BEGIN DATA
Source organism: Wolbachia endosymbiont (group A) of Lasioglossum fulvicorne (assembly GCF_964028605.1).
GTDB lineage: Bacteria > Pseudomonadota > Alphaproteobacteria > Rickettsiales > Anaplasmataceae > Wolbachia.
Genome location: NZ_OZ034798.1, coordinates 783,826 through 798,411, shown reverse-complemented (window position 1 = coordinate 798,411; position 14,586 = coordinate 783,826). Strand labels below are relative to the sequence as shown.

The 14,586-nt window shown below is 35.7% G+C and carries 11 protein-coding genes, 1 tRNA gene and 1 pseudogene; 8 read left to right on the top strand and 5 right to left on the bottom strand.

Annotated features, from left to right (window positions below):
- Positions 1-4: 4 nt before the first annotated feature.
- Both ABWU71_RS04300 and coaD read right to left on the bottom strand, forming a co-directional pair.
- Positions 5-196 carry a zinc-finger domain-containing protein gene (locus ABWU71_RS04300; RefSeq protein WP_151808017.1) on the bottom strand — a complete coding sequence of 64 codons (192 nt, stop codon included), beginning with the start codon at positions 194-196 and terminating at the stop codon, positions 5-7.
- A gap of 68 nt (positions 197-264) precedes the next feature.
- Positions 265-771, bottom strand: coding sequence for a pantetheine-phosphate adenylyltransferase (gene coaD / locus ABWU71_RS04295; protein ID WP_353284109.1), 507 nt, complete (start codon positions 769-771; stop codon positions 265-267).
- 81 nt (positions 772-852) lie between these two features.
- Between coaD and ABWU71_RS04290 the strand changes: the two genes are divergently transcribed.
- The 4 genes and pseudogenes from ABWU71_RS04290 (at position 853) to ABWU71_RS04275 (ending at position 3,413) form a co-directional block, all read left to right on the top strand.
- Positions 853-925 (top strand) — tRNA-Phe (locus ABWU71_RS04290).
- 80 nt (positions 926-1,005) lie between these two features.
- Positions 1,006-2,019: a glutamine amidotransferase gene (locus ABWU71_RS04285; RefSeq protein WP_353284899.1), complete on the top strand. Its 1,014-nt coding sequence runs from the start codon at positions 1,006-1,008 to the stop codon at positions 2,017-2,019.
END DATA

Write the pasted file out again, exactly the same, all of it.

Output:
Source organism: Wolbachia endosymbiont (group A) of Lasioglossum fulvicorne (assembly GCF_964028605.1).
GTDB lineage: Bacteria > Pseudomonadota > Alphaproteobacteria > Rickettsiales > Anaplasmataceae > Wolbachia.
Genome location: NZ_OZ034798.1, coordinates 783,826 through 798,411, shown reverse-complemented (window position 1 = coordinate 798,411; position 14,586 = coordinate 783,826). Strand labels below are relative to the sequence as shown.

The 14,586-nt window shown below is 35.7% G+C and carries 11 protein-coding genes, 1 tRNA gene and 1 pseudogene; 8 read left to right on the top strand and 5 right to left on the bottom strand.

Annotated features, from left to right (window positions below):
- Positions 1-4: 4 nt before the first annotated feature.
- Both ABWU71_RS04300 and coaD read right to left on the bottom strand, forming a co-directional pair.
- Positions 5-196 carry a zinc-finger domain-containing protein gene (locus ABWU71_RS04300; RefSeq protein WP_151808017.1) on the bottom strand — a complete coding sequence of 64 codons (192 nt, stop codon included), beginning with the start codon at positions 194-196 and terminating at the stop codon, positions 5-7.
- A gap of 68 nt (positions 197-264) precedes the next feature.
- Positions 265-771, bottom strand: coding sequence for a pantetheine-phosphate adenylyltransferase (gene coaD / locus ABWU71_RS04295; protein ID WP_353284109.1), 507 nt, complete (start codon positions 769-771; stop codon positions 265-267).
- 81 nt (positions 772-852) lie between these two features.
- Between coaD and ABWU71_RS04290 the strand changes: the two genes are divergently transcribed.
- The 4 genes and pseudogenes from ABWU71_RS04290 (at position 853) to ABWU71_RS04275 (ending at position 3,413) form a co-directional block, all read left to right on the top strand.
- Positions 853-925 (top strand) — tRNA-Phe (locus ABWU71_RS04290).
- 80 nt (positions 926-1,005) lie between these two features.
- Positions 1,006-2,019: a glutamine amidotransferase gene (locus ABWU71_RS04285; RefSeq protein WP_353284899.1), complete on the top strand. Its 1,014-nt coding sequence runs from the start codon at positions 1,006-1,008 to the stop codon at positions 2,017-2,019.